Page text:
As all the Trinamool Congress (TMC) ministers resigned from the United Progressive Alliance (UPA) government to protest against its economic policies, party chief Mamata Banerjee Friday said she would keep on fighting against the ‘anti-people’ policies of the central government.
“If you try to scare me, I will not get afraid. Because my life is a history of struggle. I will live like a tiger till my death. I can sever ties with everything for Ma, Mati and Manush (mother, land and people), but cannot sever tie with them for anything,” Banerjee said at a public rally at Gaighata in North 24 Parganas district.
Terming the government’s decision of allowing FDI in multi-brand retail and the recent diesel price hike as “anti-people”, Banerjee said she would keep on fighting against the measures.
“Your shops will be no more, your land will be no more and you will have no food to eat. Moreover, they have also increased the prices of diesel and LPG (cooking gas). What will you people do? Will you accept all these or give a befitting reply?” she asked.
“That is why I am fighting and will keep on fighting for Ma, Mati and Manush,” Banerjee thundered.
All six TMC ministers resigned from the central government and also met the president to submit a letter withdrawing support from the UPA, three days after the party said it was quitting the alliance.
Relief to exit Mamata cabinet: WB Congress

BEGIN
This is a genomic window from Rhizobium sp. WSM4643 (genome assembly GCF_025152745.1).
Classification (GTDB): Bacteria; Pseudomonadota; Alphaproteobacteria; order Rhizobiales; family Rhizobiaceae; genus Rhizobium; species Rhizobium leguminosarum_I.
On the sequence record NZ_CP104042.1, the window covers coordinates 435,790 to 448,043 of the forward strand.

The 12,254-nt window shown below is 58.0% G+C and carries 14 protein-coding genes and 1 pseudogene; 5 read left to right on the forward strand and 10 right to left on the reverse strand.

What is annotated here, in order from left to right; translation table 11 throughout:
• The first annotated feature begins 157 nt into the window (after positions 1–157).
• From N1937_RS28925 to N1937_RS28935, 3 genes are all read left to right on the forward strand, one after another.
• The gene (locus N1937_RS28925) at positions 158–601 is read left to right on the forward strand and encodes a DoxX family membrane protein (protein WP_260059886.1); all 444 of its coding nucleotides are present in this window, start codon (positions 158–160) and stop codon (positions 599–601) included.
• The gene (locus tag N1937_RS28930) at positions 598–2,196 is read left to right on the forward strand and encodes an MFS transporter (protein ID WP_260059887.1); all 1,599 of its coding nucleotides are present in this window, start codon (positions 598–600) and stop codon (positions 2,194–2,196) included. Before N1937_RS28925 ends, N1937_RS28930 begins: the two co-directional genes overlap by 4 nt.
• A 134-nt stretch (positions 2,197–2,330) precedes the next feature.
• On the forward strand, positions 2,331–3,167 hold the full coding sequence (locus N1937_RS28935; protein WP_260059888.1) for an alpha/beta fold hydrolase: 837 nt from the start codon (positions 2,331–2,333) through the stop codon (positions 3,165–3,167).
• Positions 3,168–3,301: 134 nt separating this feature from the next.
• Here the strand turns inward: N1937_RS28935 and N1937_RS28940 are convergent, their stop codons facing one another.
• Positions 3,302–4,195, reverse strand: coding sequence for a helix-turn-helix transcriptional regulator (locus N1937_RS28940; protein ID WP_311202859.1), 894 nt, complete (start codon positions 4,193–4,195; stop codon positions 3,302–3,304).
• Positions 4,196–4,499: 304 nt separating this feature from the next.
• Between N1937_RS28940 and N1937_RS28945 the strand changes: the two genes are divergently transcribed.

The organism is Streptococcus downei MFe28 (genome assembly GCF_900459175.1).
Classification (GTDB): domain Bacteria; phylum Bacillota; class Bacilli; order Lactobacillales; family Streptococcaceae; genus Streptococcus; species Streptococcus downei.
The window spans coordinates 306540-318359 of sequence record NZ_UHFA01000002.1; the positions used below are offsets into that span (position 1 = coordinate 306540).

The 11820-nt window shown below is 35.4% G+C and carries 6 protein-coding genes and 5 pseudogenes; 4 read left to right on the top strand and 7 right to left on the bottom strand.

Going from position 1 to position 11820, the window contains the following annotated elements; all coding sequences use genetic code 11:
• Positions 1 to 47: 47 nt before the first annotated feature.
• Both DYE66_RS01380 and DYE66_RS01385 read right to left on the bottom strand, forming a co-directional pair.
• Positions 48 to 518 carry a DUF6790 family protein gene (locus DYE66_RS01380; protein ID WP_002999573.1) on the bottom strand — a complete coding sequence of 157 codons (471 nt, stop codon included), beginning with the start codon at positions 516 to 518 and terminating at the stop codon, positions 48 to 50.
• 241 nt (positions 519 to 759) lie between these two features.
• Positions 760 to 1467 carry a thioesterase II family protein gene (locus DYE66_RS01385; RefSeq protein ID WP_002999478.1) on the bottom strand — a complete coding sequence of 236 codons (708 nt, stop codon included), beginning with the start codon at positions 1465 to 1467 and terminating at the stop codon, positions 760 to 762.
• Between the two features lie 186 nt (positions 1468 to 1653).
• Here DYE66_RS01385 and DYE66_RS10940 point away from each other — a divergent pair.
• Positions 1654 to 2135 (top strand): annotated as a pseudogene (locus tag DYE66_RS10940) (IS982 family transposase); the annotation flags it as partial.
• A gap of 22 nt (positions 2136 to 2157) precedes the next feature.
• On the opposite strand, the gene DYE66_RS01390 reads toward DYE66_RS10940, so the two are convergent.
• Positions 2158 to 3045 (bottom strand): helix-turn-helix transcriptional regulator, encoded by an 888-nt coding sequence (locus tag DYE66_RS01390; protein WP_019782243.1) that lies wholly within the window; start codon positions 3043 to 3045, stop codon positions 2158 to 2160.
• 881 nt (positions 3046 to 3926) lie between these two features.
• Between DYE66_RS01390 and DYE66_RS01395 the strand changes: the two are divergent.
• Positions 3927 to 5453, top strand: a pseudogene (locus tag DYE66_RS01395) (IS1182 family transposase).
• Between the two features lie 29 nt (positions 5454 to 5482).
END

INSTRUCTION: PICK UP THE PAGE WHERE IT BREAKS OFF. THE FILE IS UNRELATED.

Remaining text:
Launching a scathing attack on Mamata Banerjee for her “dictatorial attitude”, and claiming that the law and order situation in the state had been deteriorating, the West Bengal Pradesh Congress said it would be “relieved” leave the state cabinet.
At a media conference minutes after the TMC’s ministers put in their papers, Pradesh Congress chief Pradip Bhattacharya announced the party’s decision to leave the 16-month-old Banerjee cabinet and equated the chief minister with Gujarat Chief Minister Narendra Modi.
“Why will she repeat what Modi has to say about the Congress? A progressive and secular Bengal will not tolerate Modi's words coming out of Trinamool's mouth,” Bhattacharya said.
The Congress is set to take a decision today about withdrawing support from the Banerjee government in the state. “Since we had forged an alliance with the TMC, it is an obligation on us to meet the governor and formally tell him of our decision to withdraw,” Bhattacharya said.
Asked if the exit from the state cabinet would dent the party’s power in the state, Bhattacharya said, “We are a national party. The move will not lessen our political power.” He, however, declined to comment when asked if he considered the Congress’ move of forging an alliance with the TMC a strategic mistake. He refused to make any appeal to the party high command about the number of union ministers the party would prefer from the state.
SP supports Cong to keep communal forces out
SP chief Mulayam Singh Yadav yesterday came to the rescue of the ruling UPA coalition, which was reduced to a minority following the withdrawal of support by the TMC, saying he would provide support to the central government to “keep communal forces at bay”.
“We will support the UPA to keep the communal party away from the government,” said Yadav. “If we will not support the Congress, then it is possible that the communal party will come in power. So we are supporting the Congress,” he added. However, the relief to the Congress was qualified by SP chief’s bid to resurrect the Third Front and his opposition to the newly-launched reform.
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